Slime Mould (Myxomycetes) species


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Slime moulds are a diverse group of organsims that are neither plants, animals nor fungi. They spend most of their life as microscopic single-celled amoeboid individuals in leaf litter, soil or decaying wood, and when conditions are right they reproduce and form a larger, spreading structure called a plasmodium, which in turn produces fruiting bodies (Secretive Slime Moulds: Myxomycetes of Australia By Steven L. Stephenson).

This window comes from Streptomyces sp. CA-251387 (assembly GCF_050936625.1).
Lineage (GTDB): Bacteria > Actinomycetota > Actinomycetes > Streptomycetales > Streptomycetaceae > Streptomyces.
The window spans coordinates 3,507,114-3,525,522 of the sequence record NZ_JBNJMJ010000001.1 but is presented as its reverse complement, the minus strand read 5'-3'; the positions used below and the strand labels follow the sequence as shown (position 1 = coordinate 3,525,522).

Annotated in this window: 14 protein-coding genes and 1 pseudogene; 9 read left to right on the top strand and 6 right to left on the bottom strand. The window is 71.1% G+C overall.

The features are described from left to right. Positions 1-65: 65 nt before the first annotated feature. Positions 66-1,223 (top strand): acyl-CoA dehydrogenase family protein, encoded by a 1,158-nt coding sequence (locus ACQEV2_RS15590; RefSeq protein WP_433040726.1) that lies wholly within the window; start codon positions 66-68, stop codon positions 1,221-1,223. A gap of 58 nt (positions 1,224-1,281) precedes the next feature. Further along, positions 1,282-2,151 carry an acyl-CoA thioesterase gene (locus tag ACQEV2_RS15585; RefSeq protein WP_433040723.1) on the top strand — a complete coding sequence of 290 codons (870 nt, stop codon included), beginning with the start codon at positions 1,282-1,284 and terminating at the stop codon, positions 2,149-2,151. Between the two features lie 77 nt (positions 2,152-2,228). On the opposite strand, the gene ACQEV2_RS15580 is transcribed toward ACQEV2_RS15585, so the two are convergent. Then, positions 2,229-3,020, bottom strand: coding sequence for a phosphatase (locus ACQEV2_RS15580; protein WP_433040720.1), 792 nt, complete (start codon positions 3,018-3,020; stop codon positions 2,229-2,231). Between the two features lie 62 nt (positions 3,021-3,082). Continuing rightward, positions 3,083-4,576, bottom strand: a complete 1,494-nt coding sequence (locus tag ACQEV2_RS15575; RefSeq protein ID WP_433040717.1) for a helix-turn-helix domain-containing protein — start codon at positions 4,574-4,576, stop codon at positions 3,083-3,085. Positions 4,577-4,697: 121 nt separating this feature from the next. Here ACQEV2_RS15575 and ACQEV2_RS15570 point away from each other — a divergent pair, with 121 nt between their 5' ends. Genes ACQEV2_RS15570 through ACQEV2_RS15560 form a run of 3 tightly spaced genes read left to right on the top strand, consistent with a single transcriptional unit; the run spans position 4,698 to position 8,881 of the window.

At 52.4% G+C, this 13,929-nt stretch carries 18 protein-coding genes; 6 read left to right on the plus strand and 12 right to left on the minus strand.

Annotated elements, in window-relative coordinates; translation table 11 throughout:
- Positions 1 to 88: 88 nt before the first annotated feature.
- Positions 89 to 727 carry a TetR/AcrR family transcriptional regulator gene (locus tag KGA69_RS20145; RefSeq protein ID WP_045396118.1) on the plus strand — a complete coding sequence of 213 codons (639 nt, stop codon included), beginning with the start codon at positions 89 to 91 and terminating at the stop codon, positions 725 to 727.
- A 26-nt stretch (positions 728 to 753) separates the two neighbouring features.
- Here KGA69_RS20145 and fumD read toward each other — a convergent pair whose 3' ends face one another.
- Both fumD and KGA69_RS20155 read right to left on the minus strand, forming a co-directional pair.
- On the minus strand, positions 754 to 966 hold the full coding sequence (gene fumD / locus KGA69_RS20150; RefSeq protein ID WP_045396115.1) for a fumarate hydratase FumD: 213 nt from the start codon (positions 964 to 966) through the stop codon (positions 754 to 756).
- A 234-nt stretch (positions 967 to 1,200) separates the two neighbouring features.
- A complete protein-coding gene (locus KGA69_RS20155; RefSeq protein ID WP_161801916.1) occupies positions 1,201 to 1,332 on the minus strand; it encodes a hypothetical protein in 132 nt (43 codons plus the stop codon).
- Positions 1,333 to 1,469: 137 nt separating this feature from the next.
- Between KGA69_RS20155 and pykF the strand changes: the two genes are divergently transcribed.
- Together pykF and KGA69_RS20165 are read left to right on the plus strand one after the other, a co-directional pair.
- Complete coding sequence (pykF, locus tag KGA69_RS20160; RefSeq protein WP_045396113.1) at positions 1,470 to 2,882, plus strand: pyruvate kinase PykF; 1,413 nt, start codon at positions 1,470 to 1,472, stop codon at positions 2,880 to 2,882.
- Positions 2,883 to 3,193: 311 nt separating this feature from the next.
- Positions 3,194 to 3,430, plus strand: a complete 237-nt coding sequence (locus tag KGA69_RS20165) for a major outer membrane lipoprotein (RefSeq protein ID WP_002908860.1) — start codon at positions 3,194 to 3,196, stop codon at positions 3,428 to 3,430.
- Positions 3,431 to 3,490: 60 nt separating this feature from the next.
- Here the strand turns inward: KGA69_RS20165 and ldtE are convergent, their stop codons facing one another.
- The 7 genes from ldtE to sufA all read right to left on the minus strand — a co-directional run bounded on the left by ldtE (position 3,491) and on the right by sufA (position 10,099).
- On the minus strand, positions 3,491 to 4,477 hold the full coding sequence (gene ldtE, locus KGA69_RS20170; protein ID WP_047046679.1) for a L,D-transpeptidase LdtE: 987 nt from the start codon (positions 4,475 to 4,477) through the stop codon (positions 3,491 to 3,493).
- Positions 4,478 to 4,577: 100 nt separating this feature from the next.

For beginners, here is a “A Key to Common Genera of Slime Moulds” written and illustrated by Peta McDonald, a Melbourne science teacher:

A more technical key can be found in “Taxonomic Keys and Plates from The Myxomycetes”, a book by George W. Martin and Constantine J. Alexopoulos:

For a photo gallery of slime moulds from around the world check out this one on a Spanish myxomycetes website:

Further information: 

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Conservation level

  • Vulnerable * (change?)
    * designates formal legal status


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